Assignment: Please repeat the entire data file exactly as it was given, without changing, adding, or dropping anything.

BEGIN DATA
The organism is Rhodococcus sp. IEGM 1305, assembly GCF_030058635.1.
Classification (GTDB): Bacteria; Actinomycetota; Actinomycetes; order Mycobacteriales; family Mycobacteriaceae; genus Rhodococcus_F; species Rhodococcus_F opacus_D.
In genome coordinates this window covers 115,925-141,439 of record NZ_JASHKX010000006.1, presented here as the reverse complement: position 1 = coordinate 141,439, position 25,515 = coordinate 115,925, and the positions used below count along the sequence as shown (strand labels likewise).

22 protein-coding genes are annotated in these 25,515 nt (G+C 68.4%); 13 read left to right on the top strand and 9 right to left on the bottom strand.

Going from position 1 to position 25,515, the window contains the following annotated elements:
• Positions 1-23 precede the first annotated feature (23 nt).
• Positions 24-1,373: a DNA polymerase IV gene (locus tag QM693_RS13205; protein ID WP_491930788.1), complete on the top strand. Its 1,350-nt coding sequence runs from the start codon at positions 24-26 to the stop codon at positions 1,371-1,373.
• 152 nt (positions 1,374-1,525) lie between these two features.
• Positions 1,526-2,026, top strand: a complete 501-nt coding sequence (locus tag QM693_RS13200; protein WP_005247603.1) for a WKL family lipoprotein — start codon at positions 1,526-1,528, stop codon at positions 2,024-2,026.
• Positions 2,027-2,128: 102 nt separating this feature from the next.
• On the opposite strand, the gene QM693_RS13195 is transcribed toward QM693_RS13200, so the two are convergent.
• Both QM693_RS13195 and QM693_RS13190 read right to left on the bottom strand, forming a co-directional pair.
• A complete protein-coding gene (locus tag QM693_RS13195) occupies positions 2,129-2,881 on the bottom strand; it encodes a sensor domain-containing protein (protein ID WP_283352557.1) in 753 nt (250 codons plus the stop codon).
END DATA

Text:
The organism is Rhodococcus sp. IEGM 1305, assembly GCF_030058635.1.
Classification (GTDB): Bacteria; Actinomycetota; Actinomycetes; order Mycobacteriales; family Mycobacteriaceae; genus Rhodococcus_F; species Rhodococcus_F opacus_D.
In genome coordinates this window covers 115,925-141,439 of record NZ_JASHKX010000006.1, presented here as the reverse complement: position 1 = coordinate 141,439, position 25,515 = coordinate 115,925, and the positions used below count along the sequence as shown (strand labels likewise).

22 protein-coding genes are annotated in these 25,515 nt (G+C 68.4%); 13 read left to right on the top strand and 9 right to left on the bottom strand.

Going from position 1 to position 25,515, the window contains the following annotated elements:
• Positions 1-23 precede the first annotated feature (23 nt).
• Positions 24-1,373: a DNA polymerase IV gene (locus tag QM693_RS13205; protein ID WP_491930788.1), complete on the top strand. Its 1,350-nt coding sequence runs from the start codon at positions 24-26 to the stop codon at positions 1,371-1,373.
• 152 nt (positions 1,374-1,525) lie between these two features.
• Positions 1,526-2,026, top strand: a complete 501-nt coding sequence (locus tag QM693_RS13200; protein WP_005247603.1) for a WKL family lipoprotein — start codon at positions 1,526-1,528, stop codon at positions 2,024-2,026.
• Positions 2,027-2,128: 102 nt separating this feature from the next.
• On the opposite strand, the gene QM693_RS13195 is transcribed toward QM693_RS13200, so the two are convergent.
• Both QM693_RS13195 and QM693_RS13190 read right to left on the bottom strand, forming a co-directional pair.
• A complete protein-coding gene (locus tag QM693_RS13195) occupies positions 2,129-2,881 on the bottom strand; it encodes a sensor domain-containing protein (protein ID WP_283352557.1) in 753 nt (250 codons plus the stop codon).